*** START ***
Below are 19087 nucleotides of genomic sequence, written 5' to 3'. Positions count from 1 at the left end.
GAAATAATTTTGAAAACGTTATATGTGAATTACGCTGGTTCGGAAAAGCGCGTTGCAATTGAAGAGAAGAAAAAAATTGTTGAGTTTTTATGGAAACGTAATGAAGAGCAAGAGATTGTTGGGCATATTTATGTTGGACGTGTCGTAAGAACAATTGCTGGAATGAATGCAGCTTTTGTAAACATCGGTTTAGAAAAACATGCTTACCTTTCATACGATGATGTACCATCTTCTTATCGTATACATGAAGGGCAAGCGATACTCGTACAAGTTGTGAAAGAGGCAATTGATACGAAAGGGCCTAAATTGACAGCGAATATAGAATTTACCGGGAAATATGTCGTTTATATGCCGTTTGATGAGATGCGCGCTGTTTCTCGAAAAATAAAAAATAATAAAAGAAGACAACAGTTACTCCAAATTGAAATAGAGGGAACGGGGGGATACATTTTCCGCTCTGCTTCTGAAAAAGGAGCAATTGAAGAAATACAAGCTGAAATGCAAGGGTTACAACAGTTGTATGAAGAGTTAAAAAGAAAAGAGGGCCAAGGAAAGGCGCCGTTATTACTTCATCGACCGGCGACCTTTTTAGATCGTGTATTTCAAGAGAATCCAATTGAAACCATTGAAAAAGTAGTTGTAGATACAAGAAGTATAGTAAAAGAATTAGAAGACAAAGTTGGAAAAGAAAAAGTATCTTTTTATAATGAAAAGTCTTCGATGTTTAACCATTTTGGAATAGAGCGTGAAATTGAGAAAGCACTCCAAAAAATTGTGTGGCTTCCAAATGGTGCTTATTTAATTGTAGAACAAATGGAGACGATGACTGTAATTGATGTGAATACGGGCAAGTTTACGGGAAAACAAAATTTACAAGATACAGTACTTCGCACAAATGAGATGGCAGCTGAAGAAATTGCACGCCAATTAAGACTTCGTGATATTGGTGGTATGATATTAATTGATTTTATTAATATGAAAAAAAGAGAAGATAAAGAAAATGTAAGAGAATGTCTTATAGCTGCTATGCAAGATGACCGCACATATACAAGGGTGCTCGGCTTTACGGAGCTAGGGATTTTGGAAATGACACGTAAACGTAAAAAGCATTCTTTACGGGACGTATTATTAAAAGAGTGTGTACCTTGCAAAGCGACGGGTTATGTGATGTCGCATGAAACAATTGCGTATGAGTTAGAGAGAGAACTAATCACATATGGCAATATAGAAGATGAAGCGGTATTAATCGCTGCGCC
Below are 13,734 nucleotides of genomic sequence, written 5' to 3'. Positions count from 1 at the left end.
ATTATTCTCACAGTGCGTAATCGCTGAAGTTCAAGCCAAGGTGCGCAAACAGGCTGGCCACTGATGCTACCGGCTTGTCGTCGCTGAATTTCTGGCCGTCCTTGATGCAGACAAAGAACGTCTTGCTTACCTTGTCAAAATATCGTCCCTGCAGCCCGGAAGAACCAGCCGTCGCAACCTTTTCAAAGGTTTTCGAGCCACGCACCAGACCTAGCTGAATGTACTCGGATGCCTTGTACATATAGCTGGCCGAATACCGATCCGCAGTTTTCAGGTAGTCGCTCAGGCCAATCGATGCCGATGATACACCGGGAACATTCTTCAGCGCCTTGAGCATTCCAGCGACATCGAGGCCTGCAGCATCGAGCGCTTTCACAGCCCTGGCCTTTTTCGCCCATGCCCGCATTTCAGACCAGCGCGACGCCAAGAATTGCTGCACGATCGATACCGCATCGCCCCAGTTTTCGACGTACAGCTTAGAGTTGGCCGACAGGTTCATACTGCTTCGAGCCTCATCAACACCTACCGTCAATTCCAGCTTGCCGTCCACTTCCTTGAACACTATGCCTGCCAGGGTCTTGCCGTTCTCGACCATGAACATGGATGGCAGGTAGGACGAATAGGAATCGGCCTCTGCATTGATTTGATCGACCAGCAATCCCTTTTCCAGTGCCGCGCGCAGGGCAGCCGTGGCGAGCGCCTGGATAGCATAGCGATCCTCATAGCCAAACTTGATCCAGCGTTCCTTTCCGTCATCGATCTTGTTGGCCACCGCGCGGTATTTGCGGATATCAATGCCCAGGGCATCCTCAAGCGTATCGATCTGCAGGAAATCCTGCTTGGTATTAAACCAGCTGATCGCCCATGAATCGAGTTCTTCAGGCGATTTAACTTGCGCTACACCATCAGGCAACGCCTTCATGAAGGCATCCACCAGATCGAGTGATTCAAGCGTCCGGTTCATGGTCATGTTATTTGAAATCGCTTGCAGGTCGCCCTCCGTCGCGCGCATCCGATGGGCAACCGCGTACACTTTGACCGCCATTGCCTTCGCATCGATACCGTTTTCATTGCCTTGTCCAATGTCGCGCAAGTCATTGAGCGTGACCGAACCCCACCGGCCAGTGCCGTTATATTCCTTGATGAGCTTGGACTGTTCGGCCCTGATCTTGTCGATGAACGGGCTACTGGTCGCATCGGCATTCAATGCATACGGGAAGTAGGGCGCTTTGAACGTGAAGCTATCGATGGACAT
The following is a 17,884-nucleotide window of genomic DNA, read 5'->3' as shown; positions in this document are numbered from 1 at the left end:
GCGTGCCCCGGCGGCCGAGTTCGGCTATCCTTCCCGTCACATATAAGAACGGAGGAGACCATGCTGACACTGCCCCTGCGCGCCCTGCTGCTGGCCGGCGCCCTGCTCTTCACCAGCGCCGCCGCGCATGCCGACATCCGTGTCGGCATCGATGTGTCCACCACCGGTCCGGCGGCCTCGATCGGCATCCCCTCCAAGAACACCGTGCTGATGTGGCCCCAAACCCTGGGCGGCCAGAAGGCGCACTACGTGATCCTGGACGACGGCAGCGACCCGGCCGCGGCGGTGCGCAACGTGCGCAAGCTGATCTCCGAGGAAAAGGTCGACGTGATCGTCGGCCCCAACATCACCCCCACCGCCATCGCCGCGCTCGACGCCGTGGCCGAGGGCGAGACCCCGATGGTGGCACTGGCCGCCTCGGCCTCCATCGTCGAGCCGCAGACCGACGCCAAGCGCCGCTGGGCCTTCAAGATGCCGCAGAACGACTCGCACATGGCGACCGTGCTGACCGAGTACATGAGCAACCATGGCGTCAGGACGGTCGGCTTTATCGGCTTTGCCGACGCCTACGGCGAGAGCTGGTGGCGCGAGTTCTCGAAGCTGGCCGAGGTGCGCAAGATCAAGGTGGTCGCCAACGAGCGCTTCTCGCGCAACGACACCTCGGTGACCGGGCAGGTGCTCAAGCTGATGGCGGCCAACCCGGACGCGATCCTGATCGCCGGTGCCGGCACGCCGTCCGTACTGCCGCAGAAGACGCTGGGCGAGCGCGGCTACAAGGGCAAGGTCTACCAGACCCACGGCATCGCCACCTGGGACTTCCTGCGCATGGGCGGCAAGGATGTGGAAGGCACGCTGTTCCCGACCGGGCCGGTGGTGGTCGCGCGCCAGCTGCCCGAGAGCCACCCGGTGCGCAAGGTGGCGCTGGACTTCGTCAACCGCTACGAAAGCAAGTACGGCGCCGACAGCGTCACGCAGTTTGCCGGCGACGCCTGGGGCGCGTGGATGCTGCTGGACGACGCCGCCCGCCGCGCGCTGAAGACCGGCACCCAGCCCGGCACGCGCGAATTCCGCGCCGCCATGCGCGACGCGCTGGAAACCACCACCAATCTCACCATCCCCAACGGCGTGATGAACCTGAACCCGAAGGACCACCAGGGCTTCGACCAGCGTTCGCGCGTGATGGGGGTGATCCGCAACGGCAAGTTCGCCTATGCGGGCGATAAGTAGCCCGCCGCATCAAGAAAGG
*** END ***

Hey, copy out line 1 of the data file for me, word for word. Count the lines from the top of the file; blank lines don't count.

Below are 19087 nucleotides of genomic sequence, written 5' to 3'. Positions count from 1 at the left end.